Lee said along with the economic growth in the mainland, and the accelerated recovery in the local civil aviation sector, Hong Kong's economy in the second quarter is expected to grow further, according to a report by In the first quarter, Hong Kong's economy grew by 2.7 percent year-on-year, Lee said.
In Macao, more than 100,000 visitors arrived each day on Saturday and Sunday, local media reported, citing government statistics, up from 60,000 only a few days earlier.
Experts said the tourism boom during the May Day holidays is reflective to the accelerated pace of recovery in consumption seen in the first quarter, as the central government has placed more emphasis on tapping the potential of the consumption sector in the post-epidemic period.
Li Changan, a professor at the Academy of China Open Economy Studies of the University of International Business and Economics, told the Global Times on Tuesday that much of the data, with the exception for the outbound tourism sector, indicated consumption during this year's May Day holidays have exceeded that of the 2019.
Banking on the positive momentum during the May Day holidays, social retail growth in May is on track to outpace fast-recovering rate previous months, Li said. In March, China's social retail grew by 10.6 percent year-on-year as the economy stages a recovery from the epidemic.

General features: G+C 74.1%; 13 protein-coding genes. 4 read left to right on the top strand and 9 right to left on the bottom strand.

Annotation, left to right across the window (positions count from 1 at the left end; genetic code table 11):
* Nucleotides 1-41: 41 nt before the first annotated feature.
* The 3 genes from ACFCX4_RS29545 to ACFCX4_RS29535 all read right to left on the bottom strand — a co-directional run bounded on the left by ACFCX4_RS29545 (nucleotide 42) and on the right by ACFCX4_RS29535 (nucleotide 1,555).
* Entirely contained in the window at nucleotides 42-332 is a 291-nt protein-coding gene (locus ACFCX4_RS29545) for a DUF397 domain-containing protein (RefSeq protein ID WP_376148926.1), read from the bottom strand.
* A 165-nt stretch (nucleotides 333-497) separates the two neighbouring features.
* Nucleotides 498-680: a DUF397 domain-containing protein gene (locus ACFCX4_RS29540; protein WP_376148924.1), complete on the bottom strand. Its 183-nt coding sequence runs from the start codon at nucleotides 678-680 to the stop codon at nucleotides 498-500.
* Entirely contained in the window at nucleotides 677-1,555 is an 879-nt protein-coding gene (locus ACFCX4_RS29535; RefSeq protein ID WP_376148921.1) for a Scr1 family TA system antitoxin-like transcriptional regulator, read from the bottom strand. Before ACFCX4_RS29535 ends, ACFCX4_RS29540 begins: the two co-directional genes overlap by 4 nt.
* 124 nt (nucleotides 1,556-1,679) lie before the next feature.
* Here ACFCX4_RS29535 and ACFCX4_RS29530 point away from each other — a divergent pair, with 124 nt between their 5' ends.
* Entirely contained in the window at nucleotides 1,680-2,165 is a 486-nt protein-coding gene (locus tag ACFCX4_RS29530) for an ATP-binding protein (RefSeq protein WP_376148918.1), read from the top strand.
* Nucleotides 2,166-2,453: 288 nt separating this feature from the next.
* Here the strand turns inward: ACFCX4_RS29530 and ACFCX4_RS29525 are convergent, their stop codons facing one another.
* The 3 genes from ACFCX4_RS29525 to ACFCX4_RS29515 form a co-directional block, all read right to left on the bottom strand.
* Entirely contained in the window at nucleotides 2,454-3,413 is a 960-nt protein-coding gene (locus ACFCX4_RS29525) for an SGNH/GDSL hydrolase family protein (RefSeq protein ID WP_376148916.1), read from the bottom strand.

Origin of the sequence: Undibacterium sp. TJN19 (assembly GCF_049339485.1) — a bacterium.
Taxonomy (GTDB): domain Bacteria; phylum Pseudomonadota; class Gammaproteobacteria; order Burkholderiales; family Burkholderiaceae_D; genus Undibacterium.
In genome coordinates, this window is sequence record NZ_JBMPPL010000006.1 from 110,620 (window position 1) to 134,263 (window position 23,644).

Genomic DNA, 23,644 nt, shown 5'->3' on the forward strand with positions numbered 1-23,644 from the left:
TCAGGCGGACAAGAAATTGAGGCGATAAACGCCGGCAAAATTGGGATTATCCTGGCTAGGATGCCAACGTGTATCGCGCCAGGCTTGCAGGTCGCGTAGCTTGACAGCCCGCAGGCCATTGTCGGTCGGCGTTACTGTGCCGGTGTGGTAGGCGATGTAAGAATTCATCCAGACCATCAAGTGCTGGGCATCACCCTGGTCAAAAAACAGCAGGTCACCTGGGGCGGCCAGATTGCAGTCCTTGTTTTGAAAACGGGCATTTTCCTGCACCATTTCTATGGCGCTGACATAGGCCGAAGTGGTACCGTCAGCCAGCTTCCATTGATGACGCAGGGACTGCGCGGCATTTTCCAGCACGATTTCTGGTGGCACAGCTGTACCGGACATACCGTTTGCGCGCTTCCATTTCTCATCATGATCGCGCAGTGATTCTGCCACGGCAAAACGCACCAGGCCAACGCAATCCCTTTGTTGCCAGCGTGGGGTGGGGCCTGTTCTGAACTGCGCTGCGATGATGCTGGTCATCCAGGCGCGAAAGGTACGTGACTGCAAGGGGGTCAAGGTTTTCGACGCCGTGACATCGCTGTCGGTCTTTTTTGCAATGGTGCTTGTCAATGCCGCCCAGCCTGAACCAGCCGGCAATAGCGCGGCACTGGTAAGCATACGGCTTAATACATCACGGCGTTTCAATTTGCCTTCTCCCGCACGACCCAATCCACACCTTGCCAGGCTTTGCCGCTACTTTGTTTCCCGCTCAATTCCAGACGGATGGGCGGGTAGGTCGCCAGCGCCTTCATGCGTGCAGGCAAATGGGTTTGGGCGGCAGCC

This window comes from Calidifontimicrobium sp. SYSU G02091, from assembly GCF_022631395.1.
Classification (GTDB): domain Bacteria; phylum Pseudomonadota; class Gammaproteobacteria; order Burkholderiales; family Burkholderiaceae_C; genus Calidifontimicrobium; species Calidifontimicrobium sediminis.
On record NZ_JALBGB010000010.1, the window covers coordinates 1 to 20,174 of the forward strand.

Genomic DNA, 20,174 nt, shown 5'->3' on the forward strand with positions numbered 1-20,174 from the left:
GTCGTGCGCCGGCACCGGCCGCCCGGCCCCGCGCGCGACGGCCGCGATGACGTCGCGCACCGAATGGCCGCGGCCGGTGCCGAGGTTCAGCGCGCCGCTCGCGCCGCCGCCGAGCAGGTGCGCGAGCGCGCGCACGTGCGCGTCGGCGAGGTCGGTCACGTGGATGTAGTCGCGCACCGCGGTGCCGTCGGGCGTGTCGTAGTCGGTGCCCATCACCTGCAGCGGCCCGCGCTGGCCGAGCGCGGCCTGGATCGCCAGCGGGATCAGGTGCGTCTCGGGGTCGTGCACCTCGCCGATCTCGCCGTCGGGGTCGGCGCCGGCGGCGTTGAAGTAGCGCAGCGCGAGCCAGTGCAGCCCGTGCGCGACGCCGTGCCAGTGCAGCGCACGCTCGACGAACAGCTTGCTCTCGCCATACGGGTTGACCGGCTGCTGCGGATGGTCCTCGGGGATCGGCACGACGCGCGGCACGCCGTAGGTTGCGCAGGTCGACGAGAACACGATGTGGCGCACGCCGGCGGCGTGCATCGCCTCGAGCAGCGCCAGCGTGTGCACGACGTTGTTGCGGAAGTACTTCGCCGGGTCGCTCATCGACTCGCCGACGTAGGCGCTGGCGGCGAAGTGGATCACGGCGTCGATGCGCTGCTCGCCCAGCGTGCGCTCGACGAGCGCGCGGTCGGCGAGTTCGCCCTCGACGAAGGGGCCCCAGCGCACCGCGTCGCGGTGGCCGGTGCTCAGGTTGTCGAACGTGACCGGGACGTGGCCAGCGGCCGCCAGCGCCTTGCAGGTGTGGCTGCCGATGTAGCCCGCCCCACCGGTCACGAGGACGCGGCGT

Retail consumption has already regained its status as China's biggest growth engine during the first quarter, when it accounted for 66.6 percent of GDP, up from 2022's 55 percent.
Moreover, the golden week also witnessed a surge in the number of moviegoers in what the Economic Daily described as a strong recovery of the overall film market.  
As people flock to cinemas during the holidays, China's box office has reached 1 billion yuan ($145 million) as of 6 pm Monday, Chinese ticketing platform Maoyan showed.
The average movie ticket was sold at 42.2 yuan per ticket on May 1, a 23.39 percent rise from that of 2022, data showed.
A total of 19 new movies hit the silver screen during the holiday, which is a historical high, according to the Economic Daily report.
In 2019, May Day holidays box office once reached 1.5 billion yuan.
As this year's May Day holidays, which runs from April 29 to May 3, enters its second half, people have begun to prepare for the journey home.
China's state railway operator expects a total of 16.45 million passenger trips to be made on Tuesday, slightly down from the 16.826 million passenger trips seen on Monday. Planned train services are 11,548, slightly higher than Monday's 10,944. Wednesday will see the peak in returning trips made by tourists who have ventured outside their home cities, the railway operator said.
A total of 3.6 million passengers are expected to hit the road on railways in the Yangtze River Delta region on Tuesday, after Monday's passenger volume saw a surge of 31.6 percent compared with 2019 level with 3.711 million trips made, the local railway operator said.  
From April 27 to May 4, the railway operator expected 120 million trips to be made, up 20 percent from 2019 levels - before the epidemic hit, representing a further record setting high.